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HMRC internal manual

VAT Health

From
HM Revenue & Customs
Updated
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Dispensing by a pharmacist: Scope of the zero rate

a. Community pharmacies

Most dispensing in a traditional high street retail pharmacy is zero rated under item 1 or one of the concessions outlined in VATHLT6070 and VATHLT6080. Hospitals or nursing homes that do not have their own pharmacy (e.g. a cottage hospital or a specialist clinic) usually obtain qualifying goods from a high street pharmacist. Supplies to them by the pharmacist will normally be standard-rated. When dealing with hospitals and nursing homes, pharmacists may only zero-rate the dispensing of prescribed qualifying goods if the goods are for an individual named patient and they are satisfied that either:

  • the goods will not be used while the patient is within the institution; or
  • one of the concessions outlined in VATHLT6070 & VATHLT6080 applies.

Where a pharmacist is called on to supply prescription-only medicines in an emergency, the zero rate will apply if these emergency supplies are made on the direction of a doctor and if the doctor provides a prescription within 72 hours. If the request for an emergency supply is made by a patient, then the conditions of item 1 are not met (because the goods are not supplied on the prescription of a doctor) and so the supply cannot be zero-rated.

b. Hospital pharmacies

Where an NHS hospital pharmacy supplies qualifying goods to out- or discharged patients as part of the NHS’s statutory obligation of care, this is not a business supply for VAT purposes. Other than this, hospital pharmacies may zero rate dispensing of qualifying goods to out- or discharged patients for their personal use, including dispensing by:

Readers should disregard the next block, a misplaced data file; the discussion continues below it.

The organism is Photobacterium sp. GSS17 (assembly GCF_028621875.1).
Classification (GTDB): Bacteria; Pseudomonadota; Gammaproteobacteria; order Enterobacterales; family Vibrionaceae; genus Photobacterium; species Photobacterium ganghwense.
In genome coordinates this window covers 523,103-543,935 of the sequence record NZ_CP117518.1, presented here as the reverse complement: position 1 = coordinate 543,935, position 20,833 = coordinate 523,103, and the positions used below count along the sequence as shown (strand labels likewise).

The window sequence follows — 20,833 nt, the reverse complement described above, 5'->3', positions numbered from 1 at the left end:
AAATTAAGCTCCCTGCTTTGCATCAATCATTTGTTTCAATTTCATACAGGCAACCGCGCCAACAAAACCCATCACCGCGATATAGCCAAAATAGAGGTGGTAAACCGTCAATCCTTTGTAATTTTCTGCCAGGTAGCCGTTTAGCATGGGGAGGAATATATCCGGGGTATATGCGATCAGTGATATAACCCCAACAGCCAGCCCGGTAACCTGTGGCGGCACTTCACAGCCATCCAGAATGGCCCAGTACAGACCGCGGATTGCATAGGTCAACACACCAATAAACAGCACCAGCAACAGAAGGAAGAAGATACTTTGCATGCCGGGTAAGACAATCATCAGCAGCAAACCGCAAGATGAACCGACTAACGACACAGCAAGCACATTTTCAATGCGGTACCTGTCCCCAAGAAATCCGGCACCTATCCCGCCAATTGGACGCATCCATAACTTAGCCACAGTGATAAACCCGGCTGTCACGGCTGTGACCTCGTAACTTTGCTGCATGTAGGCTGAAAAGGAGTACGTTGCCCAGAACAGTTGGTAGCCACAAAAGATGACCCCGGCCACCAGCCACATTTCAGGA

• pharmacies in private hospitals;
  • independent pharmacies situated in NHS hospitals (e.g. where the pharmacy is run by a private company) ( see c below) ; or
  • NHS hospital pharmacies dispensing to private patients.

c .External pharmacy companies in NHS hospitals

To improve services to patients, a hospital may enter into a contract with a third party pharmacy company to operate a pharmacy in the hospital to dispense qualifying goods to out-patients. The same criteria for zero-rating applies to pharmacy companies within a hospital as to normal community pharmacies.

If such an arrangement is entered qualifying goods can only be zero-rated if they meet all the conditions listed in VATHLT6020 above.

Drugs administered to the patient whilst they are an in-patient or attending a hospital clinic are not covered by the zero-rating provision.

Where a pharmacy company has a contract to operate a pharmacy in an NHS hospital pharmacy a typical system will operate as follows:

  • A hospital consultant / doctor will issue a prescription to a patient.
  • The patient will take the prescription to the pharmacy where their qualifying goods will be dispensed by a pharmacist.
  • The patient will take the qualifying goods home and self administer.
  • The pharmacy company will invoice the hospital for the goods dispensed and the dispensing fee. These will both be zero-rated as with a community pharmacy.

Any other charges made (e.g. management or administrative) will follow their normal VAT liability as they are not covered by the zero-rating provisions for qualifying goods.